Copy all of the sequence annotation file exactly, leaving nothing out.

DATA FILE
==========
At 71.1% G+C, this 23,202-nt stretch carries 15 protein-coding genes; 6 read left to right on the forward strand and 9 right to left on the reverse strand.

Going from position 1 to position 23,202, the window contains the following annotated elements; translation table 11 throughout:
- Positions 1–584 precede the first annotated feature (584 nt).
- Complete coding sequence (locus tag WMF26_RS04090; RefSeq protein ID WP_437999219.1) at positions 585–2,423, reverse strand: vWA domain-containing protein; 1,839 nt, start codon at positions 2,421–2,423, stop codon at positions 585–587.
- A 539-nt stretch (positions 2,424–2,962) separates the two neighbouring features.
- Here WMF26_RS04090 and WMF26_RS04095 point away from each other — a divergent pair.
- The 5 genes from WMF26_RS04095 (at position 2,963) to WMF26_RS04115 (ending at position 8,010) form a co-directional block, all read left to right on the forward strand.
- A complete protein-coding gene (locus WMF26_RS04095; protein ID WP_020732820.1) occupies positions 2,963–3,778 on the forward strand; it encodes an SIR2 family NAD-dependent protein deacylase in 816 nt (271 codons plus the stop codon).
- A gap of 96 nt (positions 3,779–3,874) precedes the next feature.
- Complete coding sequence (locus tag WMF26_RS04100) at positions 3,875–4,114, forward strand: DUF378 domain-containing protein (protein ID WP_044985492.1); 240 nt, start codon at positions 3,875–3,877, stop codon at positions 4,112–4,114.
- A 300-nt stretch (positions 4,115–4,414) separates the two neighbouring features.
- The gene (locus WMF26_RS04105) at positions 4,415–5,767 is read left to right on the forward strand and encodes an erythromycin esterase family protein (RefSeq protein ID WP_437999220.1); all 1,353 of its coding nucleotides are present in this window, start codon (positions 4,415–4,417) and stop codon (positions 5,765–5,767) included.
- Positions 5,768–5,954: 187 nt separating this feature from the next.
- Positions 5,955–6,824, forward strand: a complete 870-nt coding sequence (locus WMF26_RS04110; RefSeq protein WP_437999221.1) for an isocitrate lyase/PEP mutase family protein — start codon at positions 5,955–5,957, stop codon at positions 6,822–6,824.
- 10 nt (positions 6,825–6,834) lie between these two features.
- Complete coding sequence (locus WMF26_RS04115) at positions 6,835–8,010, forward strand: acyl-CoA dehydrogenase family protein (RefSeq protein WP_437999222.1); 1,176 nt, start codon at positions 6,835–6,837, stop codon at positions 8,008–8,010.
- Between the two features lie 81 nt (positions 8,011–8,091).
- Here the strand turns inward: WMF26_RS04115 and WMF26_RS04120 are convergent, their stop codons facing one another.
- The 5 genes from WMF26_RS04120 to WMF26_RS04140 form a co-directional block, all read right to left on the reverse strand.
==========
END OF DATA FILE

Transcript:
At 71.1% G+C, this 23,202-nt stretch carries 15 protein-coding genes; 6 read left to right on the forward strand and 9 right to left on the reverse strand.

Going from position 1 to position 23,202, the window contains the following annotated elements; translation table 11 throughout:
- Positions 1–584 precede the first annotated feature (584 nt).
- Complete coding sequence (locus tag WMF26_RS04090; RefSeq protein ID WP_437999219.1) at positions 585–2,423, reverse strand: vWA domain-containing protein; 1,839 nt, start codon at positions 2,421–2,423, stop codon at positions 585–587.
- A 539-nt stretch (positions 2,424–2,962) separates the two neighbouring features.
- Here WMF26_RS04090 and WMF26_RS04095 point away from each other — a divergent pair.
- The 5 genes from WMF26_RS04095 (at position 2,963) to WMF26_RS04115 (ending at position 8,010) form a co-directional block, all read left to right on the forward strand.
- A complete protein-coding gene (locus WMF26_RS04095; protein ID WP_020732820.1) occupies positions 2,963–3,778 on the forward strand; it encodes an SIR2 family NAD-dependent protein deacylase in 816 nt (271 codons plus the stop codon).
- A gap of 96 nt (positions 3,779–3,874) precedes the next feature.
- Complete coding sequence (locus tag WMF26_RS04100) at positions 3,875–4,114, forward strand: DUF378 domain-containing protein (protein ID WP_044985492.1); 240 nt, start codon at positions 3,875–3,877, stop codon at positions 4,112–4,114.
- A 300-nt stretch (positions 4,115–4,414) separates the two neighbouring features.
- The gene (locus WMF26_RS04105) at positions 4,415–5,767 is read left to right on the forward strand and encodes an erythromycin esterase family protein (RefSeq protein ID WP_437999220.1); all 1,353 of its coding nucleotides are present in this window, start codon (positions 4,415–4,417) and stop codon (positions 5,765–5,767) included.
- Positions 5,768–5,954: 187 nt separating this feature from the next.
- Positions 5,955–6,824, forward strand: a complete 870-nt coding sequence (locus WMF26_RS04110; RefSeq protein WP_437999221.1) for an isocitrate lyase/PEP mutase family protein — start codon at positions 5,955–5,957, stop codon at positions 6,822–6,824.
- 10 nt (positions 6,825–6,834) lie between these two features.
- Complete coding sequence (locus WMF26_RS04115) at positions 6,835–8,010, forward strand: acyl-CoA dehydrogenase family protein (RefSeq protein WP_437999222.1); 1,176 nt, start codon at positions 6,835–6,837, stop codon at positions 8,008–8,010.
- Between the two features lie 81 nt (positions 8,011–8,091).
- Here the strand turns inward: WMF26_RS04115 and WMF26_RS04120 are convergent, their stop codons facing one another.
- The 5 genes from WMF26_RS04120 to WMF26_RS04140 form a co-directional block, all read right to left on the reverse strand.